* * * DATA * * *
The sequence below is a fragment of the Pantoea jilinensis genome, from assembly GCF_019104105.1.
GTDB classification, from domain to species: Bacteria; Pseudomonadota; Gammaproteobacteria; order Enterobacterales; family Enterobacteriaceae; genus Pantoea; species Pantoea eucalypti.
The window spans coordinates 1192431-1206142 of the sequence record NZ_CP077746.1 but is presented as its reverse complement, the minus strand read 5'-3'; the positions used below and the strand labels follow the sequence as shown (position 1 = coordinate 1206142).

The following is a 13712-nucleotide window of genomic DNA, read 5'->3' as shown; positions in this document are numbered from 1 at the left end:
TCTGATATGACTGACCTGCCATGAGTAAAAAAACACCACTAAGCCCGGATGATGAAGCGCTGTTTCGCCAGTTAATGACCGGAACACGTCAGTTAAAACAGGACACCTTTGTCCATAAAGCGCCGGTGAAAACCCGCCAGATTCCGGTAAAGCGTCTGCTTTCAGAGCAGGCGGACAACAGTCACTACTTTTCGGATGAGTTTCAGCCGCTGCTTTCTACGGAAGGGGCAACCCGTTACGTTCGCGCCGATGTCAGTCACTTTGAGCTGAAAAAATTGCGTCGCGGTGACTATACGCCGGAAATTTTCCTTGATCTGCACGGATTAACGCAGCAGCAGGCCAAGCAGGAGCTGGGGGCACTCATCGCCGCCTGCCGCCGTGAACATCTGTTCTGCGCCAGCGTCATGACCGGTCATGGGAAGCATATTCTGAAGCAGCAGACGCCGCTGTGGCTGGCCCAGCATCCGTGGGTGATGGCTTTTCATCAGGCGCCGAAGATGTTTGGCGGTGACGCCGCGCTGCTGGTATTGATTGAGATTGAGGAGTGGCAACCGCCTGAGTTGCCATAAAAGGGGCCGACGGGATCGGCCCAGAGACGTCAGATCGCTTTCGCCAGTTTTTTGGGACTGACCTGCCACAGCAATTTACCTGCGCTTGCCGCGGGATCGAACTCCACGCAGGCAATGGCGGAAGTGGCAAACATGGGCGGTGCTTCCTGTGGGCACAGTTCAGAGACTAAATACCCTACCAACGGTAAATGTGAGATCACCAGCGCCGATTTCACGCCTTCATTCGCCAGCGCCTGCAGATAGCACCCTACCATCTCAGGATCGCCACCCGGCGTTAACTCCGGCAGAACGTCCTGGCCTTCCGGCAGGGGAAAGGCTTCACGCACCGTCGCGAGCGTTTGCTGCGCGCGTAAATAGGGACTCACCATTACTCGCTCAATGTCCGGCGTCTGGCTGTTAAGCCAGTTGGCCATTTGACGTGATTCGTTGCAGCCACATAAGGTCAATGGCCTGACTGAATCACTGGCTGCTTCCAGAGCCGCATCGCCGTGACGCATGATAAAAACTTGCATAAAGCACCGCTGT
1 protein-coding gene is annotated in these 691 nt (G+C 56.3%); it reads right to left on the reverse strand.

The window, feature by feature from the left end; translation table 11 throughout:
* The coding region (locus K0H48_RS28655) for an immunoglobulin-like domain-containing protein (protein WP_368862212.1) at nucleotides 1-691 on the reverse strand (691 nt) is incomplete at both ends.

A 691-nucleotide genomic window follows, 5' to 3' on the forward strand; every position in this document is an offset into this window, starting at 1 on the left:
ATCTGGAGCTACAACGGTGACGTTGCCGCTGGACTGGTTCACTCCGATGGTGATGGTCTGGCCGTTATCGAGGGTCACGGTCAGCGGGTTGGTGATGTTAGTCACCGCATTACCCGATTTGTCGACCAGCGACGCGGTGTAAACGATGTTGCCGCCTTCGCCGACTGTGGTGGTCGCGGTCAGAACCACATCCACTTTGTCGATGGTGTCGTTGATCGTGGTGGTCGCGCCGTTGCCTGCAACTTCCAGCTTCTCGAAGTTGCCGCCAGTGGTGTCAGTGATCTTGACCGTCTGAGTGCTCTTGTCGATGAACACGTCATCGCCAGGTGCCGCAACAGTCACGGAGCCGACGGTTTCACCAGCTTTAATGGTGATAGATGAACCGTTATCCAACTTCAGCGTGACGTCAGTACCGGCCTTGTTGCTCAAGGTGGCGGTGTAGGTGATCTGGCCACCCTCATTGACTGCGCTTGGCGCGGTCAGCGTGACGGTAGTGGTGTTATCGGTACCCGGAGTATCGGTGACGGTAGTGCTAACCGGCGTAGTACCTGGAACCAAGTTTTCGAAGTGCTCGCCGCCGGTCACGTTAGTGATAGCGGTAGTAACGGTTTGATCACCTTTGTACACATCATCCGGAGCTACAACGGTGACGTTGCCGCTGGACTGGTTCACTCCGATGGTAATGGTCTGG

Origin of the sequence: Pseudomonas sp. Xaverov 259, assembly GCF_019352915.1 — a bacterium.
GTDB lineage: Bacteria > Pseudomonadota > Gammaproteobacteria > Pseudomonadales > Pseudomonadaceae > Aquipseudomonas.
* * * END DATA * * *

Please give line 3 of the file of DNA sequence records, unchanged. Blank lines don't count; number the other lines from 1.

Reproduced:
The window spans coordinates 1192431-1206142 of the sequence record NZ_CP077746.1 but is presented as its reverse complement, the minus strand read 5'-3'; the positions used below and the strand labels follow the sequence as shown (position 1 = coordinate 1206142).